Ministers unveiled the latest design of the UK passport, which will be rolled out from December.
A new passport is launched every five years and the theme for this version is "Creative United Kingdom". It was revealed by Home Office minister James Brokenshire at Shakespeare's Globe Theatre in London on Tuesday.
That might well be because William Shakespeare features rather heavily in the new passport. Embedded in every single visa page is a 3D watermark of the playwright, complete with scroll and quill.
Each double-page spread features a different design "celebrating the pioneering work in the creative industries throughout the last 500 years".
On the left is an image of the interior of the theatre, which is a reconstruction of the original Elizabethan Globe which burnt down in 1613. On the right is a map of the City of London, with the exterior of the theatre in the foreground.
The London underground
The left shows the interior of Waterloo underground station and on the right is a mosaic of the London Underground symbol at Maida Vale. In the foreground is the London Underground network map, first designed by Harry Beck.
Harrison, born in 1693, was a self-taught clockmaker who invented the marine timekeeper to provide the longitude of a ship at sea. The background shows the Royal Observatory in Greenwich. The marine timekeeper H1 features bottom left, with H4 in the middle. A portrait of Harrison is on the right.
Constable, born in 1776, was one of the UK's greatest landscape painters. The background shows his painting The Hay Wain, with a map of Dedham Vale. On the left is his portrait.
Stephenson's Rocket was the world's first successful modern steam locomotive, designed by George and Robert Stephenson. This shows the Rocket travelling across Sankey Viaduct, a map of Rainhill, and the SS Great Britain, which was the world's largest iron ship.
Scott, born in 1898 in Bournemouth, was a UK architect who won an international competition to design a new Shakespeare memorial theatre. This shows the Royal Shakespeare Theatre in Stratford-upon-Avon, a portrait of Scott, the Bournemouth Pier Theatre, and a map of Bournemouth.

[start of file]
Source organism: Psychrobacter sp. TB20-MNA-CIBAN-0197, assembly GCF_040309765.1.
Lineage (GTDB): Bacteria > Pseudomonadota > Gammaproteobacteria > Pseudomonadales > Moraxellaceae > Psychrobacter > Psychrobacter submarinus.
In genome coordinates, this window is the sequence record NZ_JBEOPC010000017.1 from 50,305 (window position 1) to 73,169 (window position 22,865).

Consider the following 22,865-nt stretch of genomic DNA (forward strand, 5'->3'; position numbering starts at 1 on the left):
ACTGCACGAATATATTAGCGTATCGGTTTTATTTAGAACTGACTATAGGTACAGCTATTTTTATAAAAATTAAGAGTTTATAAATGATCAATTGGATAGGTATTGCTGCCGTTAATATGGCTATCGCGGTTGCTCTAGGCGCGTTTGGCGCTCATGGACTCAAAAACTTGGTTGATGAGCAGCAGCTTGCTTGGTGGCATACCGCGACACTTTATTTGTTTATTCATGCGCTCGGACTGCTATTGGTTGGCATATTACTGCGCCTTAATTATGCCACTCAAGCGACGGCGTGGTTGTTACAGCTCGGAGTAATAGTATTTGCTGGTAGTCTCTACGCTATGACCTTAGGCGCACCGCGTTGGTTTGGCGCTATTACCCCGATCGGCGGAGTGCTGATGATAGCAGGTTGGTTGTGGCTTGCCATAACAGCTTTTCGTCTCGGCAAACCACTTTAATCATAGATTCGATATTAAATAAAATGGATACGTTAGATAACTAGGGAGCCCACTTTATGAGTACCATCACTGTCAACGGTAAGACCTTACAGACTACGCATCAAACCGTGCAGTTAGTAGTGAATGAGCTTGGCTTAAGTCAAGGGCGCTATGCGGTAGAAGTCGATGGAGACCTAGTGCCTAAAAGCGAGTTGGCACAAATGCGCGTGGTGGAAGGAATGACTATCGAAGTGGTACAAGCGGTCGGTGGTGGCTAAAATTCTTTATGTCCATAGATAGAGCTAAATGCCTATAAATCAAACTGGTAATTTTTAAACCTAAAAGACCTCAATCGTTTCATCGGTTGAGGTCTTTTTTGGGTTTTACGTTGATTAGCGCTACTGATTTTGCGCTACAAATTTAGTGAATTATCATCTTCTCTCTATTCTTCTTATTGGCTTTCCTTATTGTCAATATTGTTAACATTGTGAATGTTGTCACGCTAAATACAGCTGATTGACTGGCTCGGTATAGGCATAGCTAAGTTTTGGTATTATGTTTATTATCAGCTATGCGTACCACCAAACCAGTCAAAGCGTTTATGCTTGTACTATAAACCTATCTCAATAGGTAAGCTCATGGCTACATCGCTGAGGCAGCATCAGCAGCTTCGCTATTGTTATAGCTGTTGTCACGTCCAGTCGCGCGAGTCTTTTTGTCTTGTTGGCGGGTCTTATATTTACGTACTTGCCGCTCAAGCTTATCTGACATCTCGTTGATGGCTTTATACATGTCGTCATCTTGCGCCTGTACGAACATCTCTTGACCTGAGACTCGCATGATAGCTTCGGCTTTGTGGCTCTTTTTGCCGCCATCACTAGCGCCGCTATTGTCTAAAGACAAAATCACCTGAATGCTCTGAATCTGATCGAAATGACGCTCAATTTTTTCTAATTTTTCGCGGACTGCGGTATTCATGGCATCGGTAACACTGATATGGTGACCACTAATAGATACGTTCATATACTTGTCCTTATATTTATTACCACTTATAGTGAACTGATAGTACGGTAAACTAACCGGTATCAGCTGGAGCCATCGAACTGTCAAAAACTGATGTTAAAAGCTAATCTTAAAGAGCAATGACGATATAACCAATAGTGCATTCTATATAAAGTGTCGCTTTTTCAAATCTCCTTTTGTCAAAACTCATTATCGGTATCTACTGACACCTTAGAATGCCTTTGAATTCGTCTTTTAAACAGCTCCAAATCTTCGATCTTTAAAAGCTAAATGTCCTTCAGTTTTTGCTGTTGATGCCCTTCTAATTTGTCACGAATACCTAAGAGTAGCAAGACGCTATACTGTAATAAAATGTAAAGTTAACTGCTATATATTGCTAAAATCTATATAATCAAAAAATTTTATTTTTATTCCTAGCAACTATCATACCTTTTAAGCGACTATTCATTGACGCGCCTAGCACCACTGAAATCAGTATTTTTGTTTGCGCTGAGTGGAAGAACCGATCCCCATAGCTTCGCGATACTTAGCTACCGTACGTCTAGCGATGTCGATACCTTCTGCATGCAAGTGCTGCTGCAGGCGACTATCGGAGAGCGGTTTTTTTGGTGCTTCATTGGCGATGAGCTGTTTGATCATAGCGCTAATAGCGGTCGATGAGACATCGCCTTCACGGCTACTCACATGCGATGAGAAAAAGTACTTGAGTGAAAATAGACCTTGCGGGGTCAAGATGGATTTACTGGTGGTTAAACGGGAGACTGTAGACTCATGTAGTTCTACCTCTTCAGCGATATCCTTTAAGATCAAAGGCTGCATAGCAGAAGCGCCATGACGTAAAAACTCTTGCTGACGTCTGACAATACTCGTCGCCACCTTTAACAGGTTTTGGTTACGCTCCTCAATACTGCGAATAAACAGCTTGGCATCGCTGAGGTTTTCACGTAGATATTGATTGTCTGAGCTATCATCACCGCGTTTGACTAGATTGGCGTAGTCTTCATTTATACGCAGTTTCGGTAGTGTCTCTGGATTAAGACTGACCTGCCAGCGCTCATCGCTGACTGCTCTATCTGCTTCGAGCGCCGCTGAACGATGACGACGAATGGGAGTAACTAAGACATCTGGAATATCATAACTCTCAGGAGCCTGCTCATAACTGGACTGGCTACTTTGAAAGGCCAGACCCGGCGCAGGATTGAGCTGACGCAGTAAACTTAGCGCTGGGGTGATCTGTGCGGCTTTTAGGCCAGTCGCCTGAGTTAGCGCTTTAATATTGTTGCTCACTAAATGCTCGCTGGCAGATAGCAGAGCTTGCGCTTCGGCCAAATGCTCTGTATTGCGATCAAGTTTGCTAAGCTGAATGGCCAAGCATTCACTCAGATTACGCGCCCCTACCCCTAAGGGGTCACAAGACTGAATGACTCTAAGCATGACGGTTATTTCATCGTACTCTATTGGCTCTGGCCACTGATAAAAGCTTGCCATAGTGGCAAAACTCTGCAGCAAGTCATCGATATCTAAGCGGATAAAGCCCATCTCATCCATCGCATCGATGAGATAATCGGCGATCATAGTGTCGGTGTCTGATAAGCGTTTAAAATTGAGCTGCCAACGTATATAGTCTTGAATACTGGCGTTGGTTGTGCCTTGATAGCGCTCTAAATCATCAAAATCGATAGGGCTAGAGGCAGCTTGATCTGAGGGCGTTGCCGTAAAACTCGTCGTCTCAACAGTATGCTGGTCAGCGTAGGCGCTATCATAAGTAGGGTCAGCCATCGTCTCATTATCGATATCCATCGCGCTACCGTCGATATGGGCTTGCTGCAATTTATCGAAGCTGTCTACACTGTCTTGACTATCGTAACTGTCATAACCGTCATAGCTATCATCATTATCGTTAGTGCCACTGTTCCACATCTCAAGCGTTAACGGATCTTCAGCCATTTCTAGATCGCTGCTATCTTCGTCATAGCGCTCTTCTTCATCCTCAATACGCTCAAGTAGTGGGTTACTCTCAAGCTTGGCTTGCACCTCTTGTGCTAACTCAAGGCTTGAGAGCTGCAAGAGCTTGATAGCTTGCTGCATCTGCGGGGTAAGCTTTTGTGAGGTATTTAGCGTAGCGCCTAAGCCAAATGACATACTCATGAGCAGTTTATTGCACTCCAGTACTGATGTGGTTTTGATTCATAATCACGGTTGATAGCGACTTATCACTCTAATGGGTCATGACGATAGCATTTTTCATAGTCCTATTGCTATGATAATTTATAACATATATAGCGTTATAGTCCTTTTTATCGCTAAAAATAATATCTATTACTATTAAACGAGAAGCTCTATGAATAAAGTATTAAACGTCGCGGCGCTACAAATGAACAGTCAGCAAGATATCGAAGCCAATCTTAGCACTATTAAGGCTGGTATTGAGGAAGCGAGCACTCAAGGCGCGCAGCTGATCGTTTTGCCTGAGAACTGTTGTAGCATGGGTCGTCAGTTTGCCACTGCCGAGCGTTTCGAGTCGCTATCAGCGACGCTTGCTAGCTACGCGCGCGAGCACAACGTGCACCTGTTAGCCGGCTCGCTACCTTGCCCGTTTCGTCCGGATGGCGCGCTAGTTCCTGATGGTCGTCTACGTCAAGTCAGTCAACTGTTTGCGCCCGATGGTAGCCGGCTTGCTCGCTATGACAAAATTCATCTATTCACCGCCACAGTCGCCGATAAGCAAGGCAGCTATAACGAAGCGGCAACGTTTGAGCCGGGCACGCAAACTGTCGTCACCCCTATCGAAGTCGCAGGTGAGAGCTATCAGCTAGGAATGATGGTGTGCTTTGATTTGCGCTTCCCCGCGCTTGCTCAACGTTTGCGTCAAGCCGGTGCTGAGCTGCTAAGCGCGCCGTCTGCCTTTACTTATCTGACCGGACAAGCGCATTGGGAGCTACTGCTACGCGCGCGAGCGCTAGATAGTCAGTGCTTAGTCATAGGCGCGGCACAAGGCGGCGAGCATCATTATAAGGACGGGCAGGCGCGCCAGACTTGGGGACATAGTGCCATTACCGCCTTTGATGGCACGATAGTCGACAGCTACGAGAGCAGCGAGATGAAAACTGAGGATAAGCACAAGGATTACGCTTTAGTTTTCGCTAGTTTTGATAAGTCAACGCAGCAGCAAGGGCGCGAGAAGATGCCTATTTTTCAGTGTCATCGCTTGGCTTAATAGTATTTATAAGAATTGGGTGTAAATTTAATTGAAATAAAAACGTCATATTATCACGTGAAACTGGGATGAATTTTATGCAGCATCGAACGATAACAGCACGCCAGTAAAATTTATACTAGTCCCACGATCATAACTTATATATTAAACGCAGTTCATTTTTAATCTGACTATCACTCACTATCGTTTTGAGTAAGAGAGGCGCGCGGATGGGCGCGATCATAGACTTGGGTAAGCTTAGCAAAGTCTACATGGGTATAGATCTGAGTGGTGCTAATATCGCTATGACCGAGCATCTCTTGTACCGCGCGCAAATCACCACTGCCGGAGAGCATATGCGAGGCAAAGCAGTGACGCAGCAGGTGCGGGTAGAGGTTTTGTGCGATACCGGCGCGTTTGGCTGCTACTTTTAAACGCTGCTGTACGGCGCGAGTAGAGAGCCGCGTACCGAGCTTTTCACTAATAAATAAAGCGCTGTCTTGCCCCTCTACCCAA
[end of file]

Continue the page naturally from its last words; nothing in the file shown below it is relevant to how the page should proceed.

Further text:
Gormley is known worldwide for his sculptures, which centre around the human body. Here his work Quantum Cloud is merged with a map of Gateshead in the background, along with images of Angel of the North and Another Place.
These are images representing UK performance festivals, including the Edinburgh festival, Chinese New Year, Caribbean carnivals, and Melas which celebrate South Asian culture.
Landmarks and architecture
These are five "brilliant buildings" which showcase the variety of architectural styles throughout the UK. They are the Houses of Parliament, the London Eye, the Pierhead in Cardiff Bay, the Falkirk Wheel, and the Titanic Belfast.
Charles Babbage and Ada Lovelace
Babbage, born in 1791, was a mathematician widely known as the first computer pioneer due to his work on automatic calculating engines. Lovelace, born in 1815, was a mathematician and writer widely regarded as the first computer programmer. These pages show images of Babbage's "analytical engine", a representation of the code Lovelace wrote, a URL, and modern computers.
Kapoor is a British-Indian sculptor most famous for public sculptures that are "both adventures in form and feats of engineering". These pages show his works Marsyas, Temenos, and Orbit.
Sir Giles Gilbert Scott
Gilbert Scott, born in 1880, became famous for designing many iconic buildings in the UK, blending Gothic tradition with modernism. Liverpool Cathedral, Battersea Power Station, and a K2 red phone box are all featured, plus a map of Liverpool.
The Penny Black
The Penny Black was the world's first adhesive postal stamp and featured the head of Queen Victoria. These images include the iconic stamp, a Victorian post box, the old Birmingham General Post Office, and a map of London.
Emily Ashton is a senior political correspondent for BuzzFeed News and is based in London.
Contact Emily Ashton at firstname.lastname@example.org.
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